Ric O’Barry first became attached to dolphins when he was trainer on “Flipper.”
Now, years later, he’s infrontof the cameras for a new series that, like “Whale Wars” before it, flirts with Japanese law enforcement to raise the veil on the bloody slaughter he’s depicted already in the Oscar-winning documentary “The Cove.”
In the new “Blood Dolphins,” which started Friday on Animal Planet, he’s joined by his son Lincoln O’Barry, to do their best to document the killings, which are legal in Japan but would be banned by other countries.
“Ever since we launched ‘Whale Wars,’ we have been looking for another ‘muscular’ conservation show, as we call it, about passionate people who take direct action to preserve the living planet,” says Animal Planet president and general manager Marjorie Kaplan. “And this show is it.”
“Blood Dolphins” is based in part in Taiji, where “The Cove” was surreptitiously filmed. But also in other parts of the world, such as the Solomon Islands.
Why go to such trouble to save dolphins? How is killing them different than killing a salmon?
Well, says O’Barry, “dolphins are to the sea what we are to the land. They have a brain larger than we have. That’s different. Dolphins have saved the lives of humans throughout history. We never heard of a wild animal coming out of the jungle, a salmon saving the life of a human. That’s special. That is altruism. That is communication. If somebody in this room saved the life of somebody else in this room, that is communication. With due respect to salmon, dolphins have done that. We know that.”
It may look as if they are imposing their values on another country’s way of life regarding the harvest, but O’Barry insists at a session at the TV critics press tour earlier this month “we are not cultural imperialists. And when we show up in the Solomon Islands, we sit down in the jungle with them. We live with them in their houses, and we make it well known we’re here to listen and learn.”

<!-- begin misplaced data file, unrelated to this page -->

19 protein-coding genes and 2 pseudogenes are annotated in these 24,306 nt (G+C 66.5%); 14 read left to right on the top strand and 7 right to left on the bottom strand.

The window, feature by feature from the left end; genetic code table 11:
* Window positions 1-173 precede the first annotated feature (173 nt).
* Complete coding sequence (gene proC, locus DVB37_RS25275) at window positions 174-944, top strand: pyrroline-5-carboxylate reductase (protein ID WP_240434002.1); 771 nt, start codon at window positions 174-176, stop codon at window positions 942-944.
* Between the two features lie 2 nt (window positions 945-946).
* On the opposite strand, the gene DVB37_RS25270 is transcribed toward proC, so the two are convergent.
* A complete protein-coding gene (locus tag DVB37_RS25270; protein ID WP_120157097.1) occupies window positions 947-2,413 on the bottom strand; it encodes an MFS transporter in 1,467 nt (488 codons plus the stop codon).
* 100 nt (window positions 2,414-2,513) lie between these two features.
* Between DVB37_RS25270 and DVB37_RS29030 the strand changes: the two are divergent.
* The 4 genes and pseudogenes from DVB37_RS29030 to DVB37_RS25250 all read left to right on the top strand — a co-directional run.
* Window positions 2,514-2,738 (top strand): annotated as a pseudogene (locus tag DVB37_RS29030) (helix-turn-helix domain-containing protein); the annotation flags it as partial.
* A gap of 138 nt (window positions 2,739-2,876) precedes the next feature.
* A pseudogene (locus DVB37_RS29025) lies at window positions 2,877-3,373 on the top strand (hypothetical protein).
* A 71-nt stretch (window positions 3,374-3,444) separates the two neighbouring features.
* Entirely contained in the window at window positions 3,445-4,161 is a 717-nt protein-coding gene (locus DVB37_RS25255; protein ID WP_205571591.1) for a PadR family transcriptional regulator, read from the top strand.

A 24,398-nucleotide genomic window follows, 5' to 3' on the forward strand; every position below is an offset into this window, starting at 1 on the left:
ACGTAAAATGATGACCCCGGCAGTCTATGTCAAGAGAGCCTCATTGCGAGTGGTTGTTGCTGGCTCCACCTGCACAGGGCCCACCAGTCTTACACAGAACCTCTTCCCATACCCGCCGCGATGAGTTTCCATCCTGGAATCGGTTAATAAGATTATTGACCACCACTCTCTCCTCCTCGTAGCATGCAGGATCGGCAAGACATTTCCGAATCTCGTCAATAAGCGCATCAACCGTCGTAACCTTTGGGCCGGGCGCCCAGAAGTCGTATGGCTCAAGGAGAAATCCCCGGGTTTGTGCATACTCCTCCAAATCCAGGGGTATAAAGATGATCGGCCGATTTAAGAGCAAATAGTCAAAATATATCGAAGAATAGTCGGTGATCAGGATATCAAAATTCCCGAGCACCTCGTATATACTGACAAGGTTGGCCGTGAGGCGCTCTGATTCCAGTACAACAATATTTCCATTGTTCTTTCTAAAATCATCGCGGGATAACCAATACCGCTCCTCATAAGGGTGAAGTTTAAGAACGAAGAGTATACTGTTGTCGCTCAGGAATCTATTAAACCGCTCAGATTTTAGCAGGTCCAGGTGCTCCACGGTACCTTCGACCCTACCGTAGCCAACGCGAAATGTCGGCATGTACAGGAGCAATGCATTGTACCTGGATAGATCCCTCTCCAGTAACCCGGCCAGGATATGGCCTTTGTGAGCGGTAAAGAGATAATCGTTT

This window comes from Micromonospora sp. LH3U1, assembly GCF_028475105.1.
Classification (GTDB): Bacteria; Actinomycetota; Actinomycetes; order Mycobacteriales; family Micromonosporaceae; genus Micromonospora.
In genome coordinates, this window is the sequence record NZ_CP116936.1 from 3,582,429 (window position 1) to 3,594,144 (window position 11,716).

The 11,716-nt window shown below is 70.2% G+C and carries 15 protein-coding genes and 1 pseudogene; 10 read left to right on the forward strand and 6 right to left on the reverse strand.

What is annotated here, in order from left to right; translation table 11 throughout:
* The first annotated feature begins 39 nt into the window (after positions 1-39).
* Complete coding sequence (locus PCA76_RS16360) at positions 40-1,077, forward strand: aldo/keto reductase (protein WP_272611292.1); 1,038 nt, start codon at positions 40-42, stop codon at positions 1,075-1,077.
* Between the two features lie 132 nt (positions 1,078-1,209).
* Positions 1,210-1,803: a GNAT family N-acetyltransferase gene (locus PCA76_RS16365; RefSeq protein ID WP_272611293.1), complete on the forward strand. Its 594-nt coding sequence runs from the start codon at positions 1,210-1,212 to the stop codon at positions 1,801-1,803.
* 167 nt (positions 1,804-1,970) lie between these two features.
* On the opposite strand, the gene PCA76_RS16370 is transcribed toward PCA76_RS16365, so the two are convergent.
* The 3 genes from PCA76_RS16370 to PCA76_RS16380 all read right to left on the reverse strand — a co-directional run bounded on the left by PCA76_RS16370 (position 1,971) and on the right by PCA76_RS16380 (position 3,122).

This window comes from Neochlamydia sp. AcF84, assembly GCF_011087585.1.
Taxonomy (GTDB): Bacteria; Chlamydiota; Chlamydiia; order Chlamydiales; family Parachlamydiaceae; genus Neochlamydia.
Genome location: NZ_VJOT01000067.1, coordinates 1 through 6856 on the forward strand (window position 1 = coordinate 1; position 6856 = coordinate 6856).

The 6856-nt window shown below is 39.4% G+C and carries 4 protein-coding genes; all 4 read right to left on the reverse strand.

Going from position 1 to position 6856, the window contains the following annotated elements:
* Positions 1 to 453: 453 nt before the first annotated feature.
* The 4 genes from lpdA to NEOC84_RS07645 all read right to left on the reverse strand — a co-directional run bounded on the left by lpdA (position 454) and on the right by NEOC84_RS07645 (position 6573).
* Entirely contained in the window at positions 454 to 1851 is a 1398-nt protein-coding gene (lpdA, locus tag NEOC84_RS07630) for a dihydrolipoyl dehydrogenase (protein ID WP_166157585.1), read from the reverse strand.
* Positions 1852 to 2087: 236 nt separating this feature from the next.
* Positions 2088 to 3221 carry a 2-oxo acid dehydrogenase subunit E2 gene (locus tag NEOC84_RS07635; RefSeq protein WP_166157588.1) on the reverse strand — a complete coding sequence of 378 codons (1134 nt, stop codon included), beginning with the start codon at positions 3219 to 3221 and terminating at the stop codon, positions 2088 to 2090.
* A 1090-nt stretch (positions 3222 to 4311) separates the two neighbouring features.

O’Barry says there are pluses and minuses to being well-known for his work.
“The plus is we are able to reach more people. And people, consumers, hold the key to solving these problems, not governments. Governments protect corporations, not people and other animals. So having a higher media profile is a tool to get the message out. But the disadvantage is — especially in Japan, where I just came from and will be going back to very shortly, is I have become a marked man.”
It’s already had an effect, he says. “The largest slaughter takes place on Fanalei. It’s been going on for 400 years. They kill about 2,000 dolphins a year. And on April 8th we signed a contract with the three chiefs, and that slaughter that’s been going on for 400 years ended. It’s over. We didn’t put out a press release.”
O’Barry says he hopes his message can emanate from the TV show, so as a result, “My hope is that the viewers of ‘Blood Dolphins’ will think twice before they buy a ticket for a captive-dolphin show. That’s the solution to the problem. It’s all about supply and demand.”
People have to change their mind about dolphin shows, he says. “We have been brainwashed by this multibillion-dollar industry to thinking that dolphins actually belong in a concrete tank doing tricks for us, and, somehow, that translates into conservation. That is not true, and we hope to prove that on ‘Blood Dolphins.’ Flipper was a blood dolphin. Shamu is a blood dolphin. This is the reality of it. And we will define that problem and hopefully solve it on “Blood Dolphins.”
“Blood Dolphins” runs Friday nights at 11 p.m. on Animal Planet. “The Cove” plays on the network Sunday at 9 p.m.